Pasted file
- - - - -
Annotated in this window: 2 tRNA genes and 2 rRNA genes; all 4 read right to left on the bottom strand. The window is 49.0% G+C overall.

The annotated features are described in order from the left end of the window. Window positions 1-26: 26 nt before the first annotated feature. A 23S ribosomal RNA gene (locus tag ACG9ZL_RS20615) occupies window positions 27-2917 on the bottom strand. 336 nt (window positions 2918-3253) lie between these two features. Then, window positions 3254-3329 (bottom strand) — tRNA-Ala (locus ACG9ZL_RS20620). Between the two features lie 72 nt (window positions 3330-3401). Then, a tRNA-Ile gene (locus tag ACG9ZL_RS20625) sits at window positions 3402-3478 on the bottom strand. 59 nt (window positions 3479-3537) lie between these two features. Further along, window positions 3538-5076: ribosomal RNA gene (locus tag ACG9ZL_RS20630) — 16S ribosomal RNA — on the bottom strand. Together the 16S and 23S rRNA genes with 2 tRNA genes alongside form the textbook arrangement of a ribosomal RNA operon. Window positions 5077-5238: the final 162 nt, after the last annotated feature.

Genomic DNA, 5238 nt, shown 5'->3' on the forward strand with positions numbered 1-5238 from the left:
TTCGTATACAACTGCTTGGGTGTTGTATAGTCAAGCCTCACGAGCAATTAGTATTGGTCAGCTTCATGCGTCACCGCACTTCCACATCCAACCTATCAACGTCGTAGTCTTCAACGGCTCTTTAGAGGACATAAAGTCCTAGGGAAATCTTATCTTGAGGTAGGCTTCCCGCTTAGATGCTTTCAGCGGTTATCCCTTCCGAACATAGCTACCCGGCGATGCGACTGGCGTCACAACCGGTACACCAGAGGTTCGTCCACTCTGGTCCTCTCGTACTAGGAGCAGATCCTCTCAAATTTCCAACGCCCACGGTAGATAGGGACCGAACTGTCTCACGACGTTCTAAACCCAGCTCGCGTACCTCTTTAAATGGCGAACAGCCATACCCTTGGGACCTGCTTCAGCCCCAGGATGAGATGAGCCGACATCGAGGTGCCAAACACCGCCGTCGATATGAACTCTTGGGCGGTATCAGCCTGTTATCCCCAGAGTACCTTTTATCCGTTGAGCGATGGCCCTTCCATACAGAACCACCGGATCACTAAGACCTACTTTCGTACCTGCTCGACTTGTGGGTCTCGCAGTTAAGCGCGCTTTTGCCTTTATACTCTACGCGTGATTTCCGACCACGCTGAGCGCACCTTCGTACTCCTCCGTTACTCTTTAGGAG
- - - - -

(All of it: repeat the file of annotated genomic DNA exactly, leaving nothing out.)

Annotated in this window: 2 tRNA genes and 2 rRNA genes; all 4 read right to left on the bottom strand. The window is 49.0% G+C overall.

The annotated features are described in order from the left end of the window. Window positions 1-26: 26 nt before the first annotated feature. A 23S ribosomal RNA gene (locus tag ACG9ZL_RS20615) occupies window positions 27-2917 on the bottom strand. 336 nt (window positions 2918-3253) lie between these two features. Then, window positions 3254-3329 (bottom strand) — tRNA-Ala (locus ACG9ZL_RS20620). Between the two features lie 72 nt (window positions 3330-3401). Then, a tRNA-Ile gene (locus tag ACG9ZL_RS20625) sits at window positions 3402-3478 on the bottom strand. 59 nt (window positions 3479-3537) lie between these two features. Further along, window positions 3538-5076: ribosomal RNA gene (locus tag ACG9ZL_RS20630) — 16S ribosomal RNA — on the bottom strand. Together the 16S and 23S rRNA genes with 2 tRNA genes alongside form the textbook arrangement of a ribosomal RNA operon. Window positions 5077-5238: the final 162 nt, after the last annotated feature.

Genomic DNA, 5238 nt, shown 5'->3' on the forward strand with positions numbered 1-5238 from the left:
TTCGTATACAACTGCTTGGGTGTTGTATAGTCAAGCCTCACGAGCAATTAGTATTGGTCAGCTTCATGCGTCACCGCACTTCCACATCCAACCTATCAACGTCGTAGTCTTCAACGGCTCTTTAGAGGACATAAAGTCCTAGGGAAATCTTATCTTGAGGTAGGCTTCCCGCTTAGATGCTTTCAGCGGTTATCCCTTCCGAACATAGCTACCCGGCGATGCGACTGGCGTCACAACCGGTACACCAGAGGTTCGTCCACTCTGGTCCTCTCGTACTAGGAGCAGATCCTCTCAAATTTCCAACGCCCACGGTAGATAGGGACCGAACTGTCTCACGACGTTCTAAACCCAGCTCGCGTACCTCTTTAAATGGCGAACAGCCATACCCTTGGGACCTGCTTCAGCCCCAGGATGAGATGAGCCGACATCGAGGTGCCAAACACCGCCGTCGATATGAACTCTTGGGCGGTATCAGCCTGTTATCCCCAGAGTACCTTTTATCCGTTGAGCGATGGCCCTTCCATACAGAACCACCGGATCACTAAGACCTACTTTCGTACCTGCTCGACTTGTGGGTCTCGCAGTTAAGCGCGCTTTTGCCTTTATACTCTACGCGTGATTTCCGACCACGCTGAGCGCACCTTCGTACTCCTCCGTTACTCTTTAGGAG